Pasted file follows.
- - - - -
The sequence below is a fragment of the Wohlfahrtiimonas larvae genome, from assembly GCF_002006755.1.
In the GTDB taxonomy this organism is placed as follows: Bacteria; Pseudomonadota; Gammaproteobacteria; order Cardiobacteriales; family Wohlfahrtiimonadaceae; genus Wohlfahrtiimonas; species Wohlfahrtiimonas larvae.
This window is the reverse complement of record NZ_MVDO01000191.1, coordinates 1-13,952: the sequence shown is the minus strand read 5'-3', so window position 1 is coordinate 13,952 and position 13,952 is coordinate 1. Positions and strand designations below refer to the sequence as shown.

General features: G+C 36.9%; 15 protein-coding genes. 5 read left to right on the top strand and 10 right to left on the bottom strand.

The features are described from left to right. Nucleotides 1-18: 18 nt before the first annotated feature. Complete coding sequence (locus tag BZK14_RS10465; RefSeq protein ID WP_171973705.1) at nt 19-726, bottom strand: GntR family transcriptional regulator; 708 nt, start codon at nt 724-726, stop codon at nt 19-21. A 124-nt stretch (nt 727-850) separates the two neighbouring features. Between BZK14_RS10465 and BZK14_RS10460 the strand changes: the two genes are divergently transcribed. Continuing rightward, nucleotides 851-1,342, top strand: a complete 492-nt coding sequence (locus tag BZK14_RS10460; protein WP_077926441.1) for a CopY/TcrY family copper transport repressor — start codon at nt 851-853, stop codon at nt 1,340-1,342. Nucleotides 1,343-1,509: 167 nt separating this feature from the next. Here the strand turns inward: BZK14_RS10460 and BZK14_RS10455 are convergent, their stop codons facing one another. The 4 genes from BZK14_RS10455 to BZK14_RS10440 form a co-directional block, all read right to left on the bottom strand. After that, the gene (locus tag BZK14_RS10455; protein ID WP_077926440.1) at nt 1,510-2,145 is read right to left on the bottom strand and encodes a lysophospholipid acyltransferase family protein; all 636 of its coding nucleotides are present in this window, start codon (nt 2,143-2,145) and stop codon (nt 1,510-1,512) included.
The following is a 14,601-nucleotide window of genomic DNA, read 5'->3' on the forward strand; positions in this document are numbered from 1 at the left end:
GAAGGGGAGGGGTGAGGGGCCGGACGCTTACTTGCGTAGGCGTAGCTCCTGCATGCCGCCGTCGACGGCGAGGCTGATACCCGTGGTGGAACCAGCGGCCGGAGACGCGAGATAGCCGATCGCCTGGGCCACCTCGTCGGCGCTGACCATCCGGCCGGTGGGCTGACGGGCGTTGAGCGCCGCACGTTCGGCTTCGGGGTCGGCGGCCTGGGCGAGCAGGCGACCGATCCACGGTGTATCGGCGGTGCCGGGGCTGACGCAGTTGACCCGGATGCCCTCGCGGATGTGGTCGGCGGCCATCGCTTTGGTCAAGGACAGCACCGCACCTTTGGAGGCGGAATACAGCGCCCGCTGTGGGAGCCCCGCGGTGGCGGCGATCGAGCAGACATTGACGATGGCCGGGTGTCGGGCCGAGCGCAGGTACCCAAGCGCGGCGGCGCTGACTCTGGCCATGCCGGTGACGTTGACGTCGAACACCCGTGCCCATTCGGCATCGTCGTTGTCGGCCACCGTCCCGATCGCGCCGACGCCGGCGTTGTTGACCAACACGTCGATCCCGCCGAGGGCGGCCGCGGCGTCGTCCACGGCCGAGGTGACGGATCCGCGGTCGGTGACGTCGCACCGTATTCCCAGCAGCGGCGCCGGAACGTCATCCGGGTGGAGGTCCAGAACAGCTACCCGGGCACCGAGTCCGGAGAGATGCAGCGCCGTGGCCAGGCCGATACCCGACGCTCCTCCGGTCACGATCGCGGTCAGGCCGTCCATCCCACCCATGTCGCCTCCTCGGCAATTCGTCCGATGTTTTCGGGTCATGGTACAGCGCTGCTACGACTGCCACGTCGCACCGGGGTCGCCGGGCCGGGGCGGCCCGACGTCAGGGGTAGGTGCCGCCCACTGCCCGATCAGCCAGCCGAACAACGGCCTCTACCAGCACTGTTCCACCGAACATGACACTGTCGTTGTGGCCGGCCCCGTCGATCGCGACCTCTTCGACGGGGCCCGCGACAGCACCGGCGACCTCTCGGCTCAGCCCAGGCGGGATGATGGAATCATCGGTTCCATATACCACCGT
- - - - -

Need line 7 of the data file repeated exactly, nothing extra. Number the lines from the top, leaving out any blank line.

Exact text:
GAAGGGGAGGGGTGAGGGGCCGGACGCTTACTTGCGTAGGCGTAGCTCCTGCATGCCGCCGTCGACGGCGAGGCTGATACCCGTGGTGGAACCAGCGGCCGGAGACGCGAGATAGCCGATCGCCTGGGCCACCTCGTCGGCGCTGACCATCCGGCCGGTGGGCTGACGGGCGTTGAGCGCCGCACGTTCGGCTTCGGGGTCGGCGGCCTGGGCGAGCAGGCGACCGATCCACGGTGTATCGGCGGTGCCGGGGCTGACGCAGTTGACCCGGATGCCCTCGCGGATGTGGTCGGCGGCCATCGCTTTGGTCAAGGACAGCACCGCACCTTTGGAGGCGGAATACAGCGCCCGCTGTGGGAGCCCCGCGGTGGCGGCGATCGAGCAGACATTGACGATGGCCGGGTGTCGGGCCGAGCGCAGGTACCCAAGCGCGGCGGCGCTGACTCTGGCCATGCCGGTGACGTTGACGTCGAACACCCGTGCCCATTCGGCATCGTCGTTGTCGGCCACCGTCCCGATCGCGCCGACGCCGGCGTTGTTGACCAACACGTCGATCCCGCCGAGGGCGGCCGCGGCGTCGTCCACGGCCGAGGTGACGGATCCGCGGTCGGTGACGTCGCACCGTATTCCCAGCAGCGGCGCCGGAACGTCATCCGGGTGGAGGTCCAGAACAGCTACCCGGGCACCGAGTCCGGAGAGATGCAGCGCCGTGGCCAGGCCGATACCCGACGCTCCTCCGGTCACGATCGCGGTCAGGCCGTCCATCCCACCCATGTCGCCTCCTCGGCAATTCGTCCGATGTTTTCGGGTCATGGTACAGCGCTGCTACGACTGCCACGTCGCACCGGGGTCGCCGGGCCGGGGCGGCCCGACGTCAGGGGTAGGTGCCGCCCACTGCCCGATCAGCCAGCCGAACAACGGCCTCTACCAGCACTGTTCCACCGAACATGACACTGTCGTTGTGGCCGGCCCCGTCGATCGCGACCTCTTCGACGGGGCCCGCGACAGCACCGGCGACCTCTCGGCTCAGCCCAGGCGGGATGATGGAATCATCGGTTCCATATACCACCGT